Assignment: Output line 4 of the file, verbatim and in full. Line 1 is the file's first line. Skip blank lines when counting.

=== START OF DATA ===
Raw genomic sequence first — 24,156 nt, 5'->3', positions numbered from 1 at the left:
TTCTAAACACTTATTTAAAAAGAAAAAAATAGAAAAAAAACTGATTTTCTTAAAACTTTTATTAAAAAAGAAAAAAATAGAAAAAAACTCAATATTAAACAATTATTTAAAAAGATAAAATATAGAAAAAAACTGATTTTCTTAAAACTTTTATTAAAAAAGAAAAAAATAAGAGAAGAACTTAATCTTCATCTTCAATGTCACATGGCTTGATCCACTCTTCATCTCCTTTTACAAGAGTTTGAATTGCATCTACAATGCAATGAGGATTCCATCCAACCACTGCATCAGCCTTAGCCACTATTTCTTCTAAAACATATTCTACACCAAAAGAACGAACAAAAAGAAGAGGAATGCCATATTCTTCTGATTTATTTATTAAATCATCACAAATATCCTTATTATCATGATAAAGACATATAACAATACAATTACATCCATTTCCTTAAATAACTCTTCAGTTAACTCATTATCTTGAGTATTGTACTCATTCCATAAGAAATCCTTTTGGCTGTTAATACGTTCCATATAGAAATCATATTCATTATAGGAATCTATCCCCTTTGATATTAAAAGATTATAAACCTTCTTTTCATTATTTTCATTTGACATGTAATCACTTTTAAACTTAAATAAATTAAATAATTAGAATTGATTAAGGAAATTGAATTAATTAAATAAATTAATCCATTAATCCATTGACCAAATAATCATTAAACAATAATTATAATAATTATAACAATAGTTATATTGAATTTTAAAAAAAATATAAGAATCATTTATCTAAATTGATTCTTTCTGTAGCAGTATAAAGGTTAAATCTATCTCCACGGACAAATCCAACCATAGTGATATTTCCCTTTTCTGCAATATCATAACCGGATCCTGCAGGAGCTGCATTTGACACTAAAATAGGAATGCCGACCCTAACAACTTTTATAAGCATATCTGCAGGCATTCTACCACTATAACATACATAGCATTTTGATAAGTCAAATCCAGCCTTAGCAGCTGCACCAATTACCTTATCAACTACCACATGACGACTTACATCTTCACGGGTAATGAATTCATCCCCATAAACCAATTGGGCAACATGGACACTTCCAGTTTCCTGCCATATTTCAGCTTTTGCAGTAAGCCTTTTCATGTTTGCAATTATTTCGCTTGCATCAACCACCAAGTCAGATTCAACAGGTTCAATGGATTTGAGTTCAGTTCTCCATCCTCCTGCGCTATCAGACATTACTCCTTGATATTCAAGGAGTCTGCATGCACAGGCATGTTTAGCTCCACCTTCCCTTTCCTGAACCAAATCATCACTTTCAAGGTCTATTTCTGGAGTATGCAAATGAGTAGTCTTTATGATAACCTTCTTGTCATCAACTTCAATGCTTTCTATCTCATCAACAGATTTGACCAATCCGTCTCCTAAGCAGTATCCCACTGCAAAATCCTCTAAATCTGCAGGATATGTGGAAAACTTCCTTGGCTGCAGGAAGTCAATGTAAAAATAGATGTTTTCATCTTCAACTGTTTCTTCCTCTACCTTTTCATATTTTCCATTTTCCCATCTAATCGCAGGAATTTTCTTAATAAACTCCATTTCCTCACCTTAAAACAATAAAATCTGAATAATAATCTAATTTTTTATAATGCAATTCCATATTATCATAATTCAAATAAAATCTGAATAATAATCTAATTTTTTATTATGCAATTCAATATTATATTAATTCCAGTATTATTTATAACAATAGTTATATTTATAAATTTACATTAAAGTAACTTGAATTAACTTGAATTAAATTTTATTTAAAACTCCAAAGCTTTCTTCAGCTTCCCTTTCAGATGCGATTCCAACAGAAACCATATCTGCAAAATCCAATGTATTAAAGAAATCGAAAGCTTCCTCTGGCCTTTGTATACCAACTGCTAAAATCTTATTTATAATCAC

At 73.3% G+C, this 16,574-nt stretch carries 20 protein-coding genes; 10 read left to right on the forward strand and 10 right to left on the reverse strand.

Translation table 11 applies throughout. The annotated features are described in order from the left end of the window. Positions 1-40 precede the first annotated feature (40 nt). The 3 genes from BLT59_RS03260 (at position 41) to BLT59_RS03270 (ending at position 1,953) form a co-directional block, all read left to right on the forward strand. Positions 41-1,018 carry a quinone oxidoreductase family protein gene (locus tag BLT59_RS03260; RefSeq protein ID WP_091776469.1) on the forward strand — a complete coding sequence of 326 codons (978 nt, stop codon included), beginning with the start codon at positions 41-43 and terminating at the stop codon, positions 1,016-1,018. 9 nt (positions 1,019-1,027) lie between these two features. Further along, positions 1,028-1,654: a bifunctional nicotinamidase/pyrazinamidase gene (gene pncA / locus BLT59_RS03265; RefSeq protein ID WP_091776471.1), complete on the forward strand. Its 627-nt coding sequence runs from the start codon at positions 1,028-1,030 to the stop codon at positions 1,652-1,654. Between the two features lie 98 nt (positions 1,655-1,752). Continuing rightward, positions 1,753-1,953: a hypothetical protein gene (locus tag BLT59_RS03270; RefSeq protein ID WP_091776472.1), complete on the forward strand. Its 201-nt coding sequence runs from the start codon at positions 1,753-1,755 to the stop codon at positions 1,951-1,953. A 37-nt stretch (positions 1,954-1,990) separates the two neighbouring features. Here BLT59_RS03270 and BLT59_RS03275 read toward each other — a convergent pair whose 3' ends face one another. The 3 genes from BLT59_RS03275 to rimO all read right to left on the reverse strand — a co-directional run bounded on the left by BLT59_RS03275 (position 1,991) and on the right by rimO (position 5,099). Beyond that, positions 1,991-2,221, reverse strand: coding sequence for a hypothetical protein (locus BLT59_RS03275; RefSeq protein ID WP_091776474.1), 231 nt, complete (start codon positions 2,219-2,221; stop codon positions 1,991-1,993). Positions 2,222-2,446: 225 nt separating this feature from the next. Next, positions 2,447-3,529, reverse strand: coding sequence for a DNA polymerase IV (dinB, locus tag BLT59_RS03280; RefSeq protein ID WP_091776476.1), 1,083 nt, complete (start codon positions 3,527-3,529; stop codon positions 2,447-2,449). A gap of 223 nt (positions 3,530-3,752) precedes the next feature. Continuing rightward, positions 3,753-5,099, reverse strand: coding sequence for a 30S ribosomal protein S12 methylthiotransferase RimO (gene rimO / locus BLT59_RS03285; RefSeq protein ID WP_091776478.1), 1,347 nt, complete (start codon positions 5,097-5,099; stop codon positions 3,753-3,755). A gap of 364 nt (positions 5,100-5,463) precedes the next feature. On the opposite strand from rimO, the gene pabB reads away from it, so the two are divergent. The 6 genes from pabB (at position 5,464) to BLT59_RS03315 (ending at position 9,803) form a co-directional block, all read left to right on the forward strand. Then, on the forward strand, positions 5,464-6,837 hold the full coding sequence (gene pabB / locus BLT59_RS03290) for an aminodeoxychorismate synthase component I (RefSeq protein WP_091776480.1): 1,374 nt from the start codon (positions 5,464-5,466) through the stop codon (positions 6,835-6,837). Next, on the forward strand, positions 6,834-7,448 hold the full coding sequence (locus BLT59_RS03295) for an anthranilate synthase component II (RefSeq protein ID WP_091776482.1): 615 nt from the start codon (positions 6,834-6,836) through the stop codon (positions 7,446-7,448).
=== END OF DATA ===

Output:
Translation table 11 applies throughout. The annotated features are described in order from the left end of the window. Positions 1-40 precede the first annotated feature (40 nt). The 3 genes from BLT59_RS03260 (at position 41) to BLT59_RS03270 (ending at position 1,953) form a co-directional block, all read left to right on the forward strand. Positions 41-1,018 carry a quinone oxidoreductase family protein gene (locus tag BLT59_RS03260; RefSeq protein ID WP_091776469.1) on the forward strand — a complete coding sequence of 326 codons (978 nt, stop codon included), beginning with the start codon at positions 41-43 and terminating at the stop codon, positions 1,016-1,018. 9 nt (positions 1,019-1,027) lie between these two features. Further along, positions 1,028-1,654: a bifunctional nicotinamidase/pyrazinamidase gene (gene pncA / locus BLT59_RS03265; RefSeq protein ID WP_091776471.1), complete on the forward strand. Its 627-nt coding sequence runs from the start codon at positions 1,028-1,030 to the stop codon at positions 1,652-1,654. Between the two features lie 98 nt (positions 1,655-1,752). Continuing rightward, positions 1,753-1,953: a hypothetical protein gene (locus tag BLT59_RS03270; RefSeq protein ID WP_091776472.1), complete on the forward strand. Its 201-nt coding sequence runs from the start codon at positions 1,753-1,755 to the stop codon at positions 1,951-1,953. A 37-nt stretch (positions 1,954-1,990) separates the two neighbouring features. Here BLT59_RS03270 and BLT59_RS03275 read toward each other — a convergent pair whose 3' ends face one another. The 3 genes from BLT59_RS03275 to rimO all read right to left on the reverse strand — a co-directional run bounded on the left by BLT59_RS03275 (position 1,991) and on the right by rimO (position 5,099). Beyond that, positions 1,991-2,221, reverse strand: coding sequence for a hypothetical protein (locus BLT59_RS03275; RefSeq protein ID WP_091776474.1), 231 nt, complete (start codon positions 2,219-2,221; stop codon positions 1,991-1,993). Positions 2,222-2,446: 225 nt separating this feature from the next. Next, positions 2,447-3,529, reverse strand: coding sequence for a DNA polymerase IV (dinB, locus tag BLT59_RS03280; RefSeq protein ID WP_091776476.1), 1,083 nt, complete (start codon positions 3,527-3,529; stop codon positions 2,447-2,449). A gap of 223 nt (positions 3,530-3,752) precedes the next feature. Continuing rightward, positions 3,753-5,099, reverse strand: coding sequence for a 30S ribosomal protein S12 methylthiotransferase RimO (gene rimO / locus BLT59_RS03285; RefSeq protein ID WP_091776478.1), 1,347 nt, complete (start codon positions 5,097-5,099; stop codon positions 3,753-3,755). A gap of 364 nt (positions 5,100-5,463) precedes the next feature. On the opposite strand from rimO, the gene pabB reads away from it, so the two are divergent. The 6 genes from pabB (at position 5,464) to BLT59_RS03315 (ending at position 9,803) form a co-directional block, all read left to right on the forward strand. Then, on the forward strand, positions 5,464-6,837 hold the full coding sequence (gene pabB / locus BLT59_RS03290) for an aminodeoxychorismate synthase component I (RefSeq protein WP_091776480.1): 1,374 nt from the start codon (positions 5,464-5,466) through the stop codon (positions 6,835-6,837). Next, on the forward strand, positions 6,834-7,448 hold the full coding sequence (locus BLT59_RS03295) for an anthranilate synthase component II (RefSeq protein ID WP_091776482.1): 615 nt from the start codon (positions 6,834-6,836) through the stop codon (positions 7,446-7,448).